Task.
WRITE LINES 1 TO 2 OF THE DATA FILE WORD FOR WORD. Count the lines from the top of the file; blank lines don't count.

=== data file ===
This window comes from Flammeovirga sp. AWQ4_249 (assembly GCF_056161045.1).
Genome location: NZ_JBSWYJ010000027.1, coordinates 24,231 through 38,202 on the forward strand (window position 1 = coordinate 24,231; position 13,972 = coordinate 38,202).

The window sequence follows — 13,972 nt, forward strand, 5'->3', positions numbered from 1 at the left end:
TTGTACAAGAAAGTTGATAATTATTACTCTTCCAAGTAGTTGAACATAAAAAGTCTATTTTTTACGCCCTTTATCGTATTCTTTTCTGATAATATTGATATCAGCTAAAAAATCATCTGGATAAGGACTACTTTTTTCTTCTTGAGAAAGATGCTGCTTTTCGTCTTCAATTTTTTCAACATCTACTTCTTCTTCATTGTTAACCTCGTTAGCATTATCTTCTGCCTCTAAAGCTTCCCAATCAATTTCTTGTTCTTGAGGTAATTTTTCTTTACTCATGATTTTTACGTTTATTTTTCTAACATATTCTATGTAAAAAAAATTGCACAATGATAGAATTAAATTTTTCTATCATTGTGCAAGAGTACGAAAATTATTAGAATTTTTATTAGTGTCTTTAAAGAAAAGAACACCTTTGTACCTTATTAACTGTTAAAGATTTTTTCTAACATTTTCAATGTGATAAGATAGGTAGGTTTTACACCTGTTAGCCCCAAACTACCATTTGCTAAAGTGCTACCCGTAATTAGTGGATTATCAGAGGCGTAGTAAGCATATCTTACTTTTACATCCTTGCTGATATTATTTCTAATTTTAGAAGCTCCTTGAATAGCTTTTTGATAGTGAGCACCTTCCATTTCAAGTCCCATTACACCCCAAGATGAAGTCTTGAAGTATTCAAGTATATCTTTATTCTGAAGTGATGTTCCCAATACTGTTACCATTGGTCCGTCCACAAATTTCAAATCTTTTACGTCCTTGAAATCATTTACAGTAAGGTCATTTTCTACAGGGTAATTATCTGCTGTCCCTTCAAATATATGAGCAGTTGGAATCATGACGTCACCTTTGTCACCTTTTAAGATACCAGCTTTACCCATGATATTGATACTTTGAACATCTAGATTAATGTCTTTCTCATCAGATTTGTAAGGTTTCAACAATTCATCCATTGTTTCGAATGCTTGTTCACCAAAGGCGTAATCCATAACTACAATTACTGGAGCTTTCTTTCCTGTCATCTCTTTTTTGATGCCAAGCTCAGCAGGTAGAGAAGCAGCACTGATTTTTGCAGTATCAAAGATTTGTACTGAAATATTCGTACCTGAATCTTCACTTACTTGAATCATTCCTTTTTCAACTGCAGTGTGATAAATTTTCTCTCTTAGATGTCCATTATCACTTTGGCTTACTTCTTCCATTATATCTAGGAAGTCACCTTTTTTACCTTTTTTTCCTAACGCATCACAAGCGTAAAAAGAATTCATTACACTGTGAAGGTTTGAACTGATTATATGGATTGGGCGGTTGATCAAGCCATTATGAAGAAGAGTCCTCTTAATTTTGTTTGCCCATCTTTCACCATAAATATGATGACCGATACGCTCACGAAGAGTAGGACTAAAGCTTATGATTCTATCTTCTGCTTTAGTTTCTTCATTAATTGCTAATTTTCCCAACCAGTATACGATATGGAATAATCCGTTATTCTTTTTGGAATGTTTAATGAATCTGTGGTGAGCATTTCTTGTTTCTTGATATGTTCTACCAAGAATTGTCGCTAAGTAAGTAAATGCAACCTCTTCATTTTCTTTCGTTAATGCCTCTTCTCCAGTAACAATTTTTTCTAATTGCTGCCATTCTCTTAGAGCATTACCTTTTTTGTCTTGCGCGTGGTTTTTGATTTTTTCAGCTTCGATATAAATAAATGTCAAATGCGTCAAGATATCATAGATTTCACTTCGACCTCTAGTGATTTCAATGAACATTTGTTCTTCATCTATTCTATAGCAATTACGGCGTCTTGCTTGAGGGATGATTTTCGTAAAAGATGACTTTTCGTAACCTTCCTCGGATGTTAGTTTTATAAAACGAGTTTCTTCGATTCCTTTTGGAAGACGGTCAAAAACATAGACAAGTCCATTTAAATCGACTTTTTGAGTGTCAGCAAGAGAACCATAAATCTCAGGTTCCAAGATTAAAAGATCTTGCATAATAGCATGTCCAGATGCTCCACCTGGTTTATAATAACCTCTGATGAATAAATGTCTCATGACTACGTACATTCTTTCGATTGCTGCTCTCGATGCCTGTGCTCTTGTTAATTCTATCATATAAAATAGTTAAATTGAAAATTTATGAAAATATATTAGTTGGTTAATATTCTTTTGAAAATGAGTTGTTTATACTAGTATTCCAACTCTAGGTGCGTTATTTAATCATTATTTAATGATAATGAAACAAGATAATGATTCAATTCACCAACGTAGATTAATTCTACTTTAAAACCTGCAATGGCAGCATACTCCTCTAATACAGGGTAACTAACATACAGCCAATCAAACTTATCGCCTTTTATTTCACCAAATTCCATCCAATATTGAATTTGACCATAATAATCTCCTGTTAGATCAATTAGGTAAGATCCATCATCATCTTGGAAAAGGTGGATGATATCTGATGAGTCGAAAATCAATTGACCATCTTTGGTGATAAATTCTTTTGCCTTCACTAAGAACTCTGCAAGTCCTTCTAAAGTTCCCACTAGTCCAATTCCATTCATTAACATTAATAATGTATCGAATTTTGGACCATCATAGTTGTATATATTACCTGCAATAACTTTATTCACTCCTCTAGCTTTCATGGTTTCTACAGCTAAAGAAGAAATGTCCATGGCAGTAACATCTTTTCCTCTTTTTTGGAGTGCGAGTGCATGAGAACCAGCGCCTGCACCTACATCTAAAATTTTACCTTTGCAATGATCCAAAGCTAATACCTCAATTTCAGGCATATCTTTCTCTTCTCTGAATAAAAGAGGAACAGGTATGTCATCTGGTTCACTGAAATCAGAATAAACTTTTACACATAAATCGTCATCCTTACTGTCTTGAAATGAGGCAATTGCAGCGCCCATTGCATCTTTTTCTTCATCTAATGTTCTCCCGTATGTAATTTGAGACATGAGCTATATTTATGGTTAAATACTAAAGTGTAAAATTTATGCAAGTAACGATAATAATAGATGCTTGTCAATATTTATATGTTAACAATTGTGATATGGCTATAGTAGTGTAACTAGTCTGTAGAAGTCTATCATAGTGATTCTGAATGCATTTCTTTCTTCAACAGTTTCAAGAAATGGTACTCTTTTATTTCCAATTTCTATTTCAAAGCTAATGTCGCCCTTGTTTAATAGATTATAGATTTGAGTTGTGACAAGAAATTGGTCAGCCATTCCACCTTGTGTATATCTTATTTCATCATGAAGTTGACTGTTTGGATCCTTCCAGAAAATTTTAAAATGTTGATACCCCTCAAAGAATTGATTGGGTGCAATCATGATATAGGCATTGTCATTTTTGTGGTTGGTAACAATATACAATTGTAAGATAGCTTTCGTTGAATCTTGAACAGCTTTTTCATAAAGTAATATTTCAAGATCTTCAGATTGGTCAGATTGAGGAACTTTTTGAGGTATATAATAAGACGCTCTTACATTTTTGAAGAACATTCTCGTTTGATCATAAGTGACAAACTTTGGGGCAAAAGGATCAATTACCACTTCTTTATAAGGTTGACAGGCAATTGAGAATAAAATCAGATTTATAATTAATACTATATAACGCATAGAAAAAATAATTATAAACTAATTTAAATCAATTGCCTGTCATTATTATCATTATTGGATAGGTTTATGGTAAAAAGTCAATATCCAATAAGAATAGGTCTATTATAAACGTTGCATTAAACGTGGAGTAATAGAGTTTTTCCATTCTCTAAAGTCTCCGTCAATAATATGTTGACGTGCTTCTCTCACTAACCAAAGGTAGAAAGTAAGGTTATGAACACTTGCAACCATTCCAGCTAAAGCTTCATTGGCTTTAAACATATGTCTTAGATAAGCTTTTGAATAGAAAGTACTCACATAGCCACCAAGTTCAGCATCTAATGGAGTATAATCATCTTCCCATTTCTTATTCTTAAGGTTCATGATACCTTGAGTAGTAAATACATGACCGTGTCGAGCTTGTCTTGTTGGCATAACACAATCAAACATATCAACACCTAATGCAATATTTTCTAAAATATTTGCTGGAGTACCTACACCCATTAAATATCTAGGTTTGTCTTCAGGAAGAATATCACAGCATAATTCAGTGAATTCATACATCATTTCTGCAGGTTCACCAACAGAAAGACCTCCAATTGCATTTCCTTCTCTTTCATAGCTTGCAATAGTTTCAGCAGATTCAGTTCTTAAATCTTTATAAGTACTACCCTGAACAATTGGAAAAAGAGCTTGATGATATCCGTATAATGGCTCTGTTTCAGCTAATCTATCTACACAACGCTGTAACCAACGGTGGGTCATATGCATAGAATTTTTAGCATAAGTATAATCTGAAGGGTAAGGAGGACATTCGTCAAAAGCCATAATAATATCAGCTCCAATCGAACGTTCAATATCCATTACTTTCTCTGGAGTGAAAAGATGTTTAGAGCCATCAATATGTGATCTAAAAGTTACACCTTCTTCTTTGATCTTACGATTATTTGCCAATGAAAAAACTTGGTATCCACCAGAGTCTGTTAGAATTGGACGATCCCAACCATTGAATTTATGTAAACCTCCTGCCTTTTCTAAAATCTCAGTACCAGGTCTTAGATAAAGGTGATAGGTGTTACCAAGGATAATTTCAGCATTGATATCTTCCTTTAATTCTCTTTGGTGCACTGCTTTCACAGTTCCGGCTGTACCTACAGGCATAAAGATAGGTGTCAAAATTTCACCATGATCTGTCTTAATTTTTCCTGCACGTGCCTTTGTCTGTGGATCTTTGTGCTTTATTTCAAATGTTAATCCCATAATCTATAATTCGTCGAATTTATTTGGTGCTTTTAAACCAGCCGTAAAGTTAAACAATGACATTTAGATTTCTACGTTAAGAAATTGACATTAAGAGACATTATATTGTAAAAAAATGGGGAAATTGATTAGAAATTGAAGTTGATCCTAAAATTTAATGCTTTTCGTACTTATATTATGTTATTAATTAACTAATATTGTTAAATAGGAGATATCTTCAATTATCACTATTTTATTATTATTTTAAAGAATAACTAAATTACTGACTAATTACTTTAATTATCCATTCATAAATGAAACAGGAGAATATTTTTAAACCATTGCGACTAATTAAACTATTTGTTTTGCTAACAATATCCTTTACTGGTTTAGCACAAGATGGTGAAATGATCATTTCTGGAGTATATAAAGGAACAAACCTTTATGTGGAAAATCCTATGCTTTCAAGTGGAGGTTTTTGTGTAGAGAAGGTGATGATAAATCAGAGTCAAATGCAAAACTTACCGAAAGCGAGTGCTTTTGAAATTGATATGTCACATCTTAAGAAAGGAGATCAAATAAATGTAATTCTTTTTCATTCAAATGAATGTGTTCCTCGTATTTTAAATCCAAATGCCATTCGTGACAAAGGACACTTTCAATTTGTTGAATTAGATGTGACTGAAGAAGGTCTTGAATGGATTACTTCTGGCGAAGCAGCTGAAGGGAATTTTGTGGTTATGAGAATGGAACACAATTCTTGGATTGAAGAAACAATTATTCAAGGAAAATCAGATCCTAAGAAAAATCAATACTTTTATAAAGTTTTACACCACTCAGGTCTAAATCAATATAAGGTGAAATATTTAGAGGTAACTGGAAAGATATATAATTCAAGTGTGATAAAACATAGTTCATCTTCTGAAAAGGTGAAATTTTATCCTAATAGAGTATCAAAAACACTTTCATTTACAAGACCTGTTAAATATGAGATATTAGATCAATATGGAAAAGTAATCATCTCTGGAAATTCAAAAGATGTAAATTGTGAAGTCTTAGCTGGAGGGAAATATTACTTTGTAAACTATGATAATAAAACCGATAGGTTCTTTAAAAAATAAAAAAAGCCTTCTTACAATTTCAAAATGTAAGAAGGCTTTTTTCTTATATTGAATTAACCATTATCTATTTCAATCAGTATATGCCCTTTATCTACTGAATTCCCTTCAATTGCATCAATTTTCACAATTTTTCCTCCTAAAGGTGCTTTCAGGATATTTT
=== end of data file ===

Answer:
This window comes from Flammeovirga sp. AWQ4_249 (assembly GCF_056161045.1).
Genome location: NZ_JBSWYJ010000027.1, coordinates 24,231 through 38,202 on the forward strand (window position 1 = coordinate 24,231; position 13,972 = coordinate 38,202).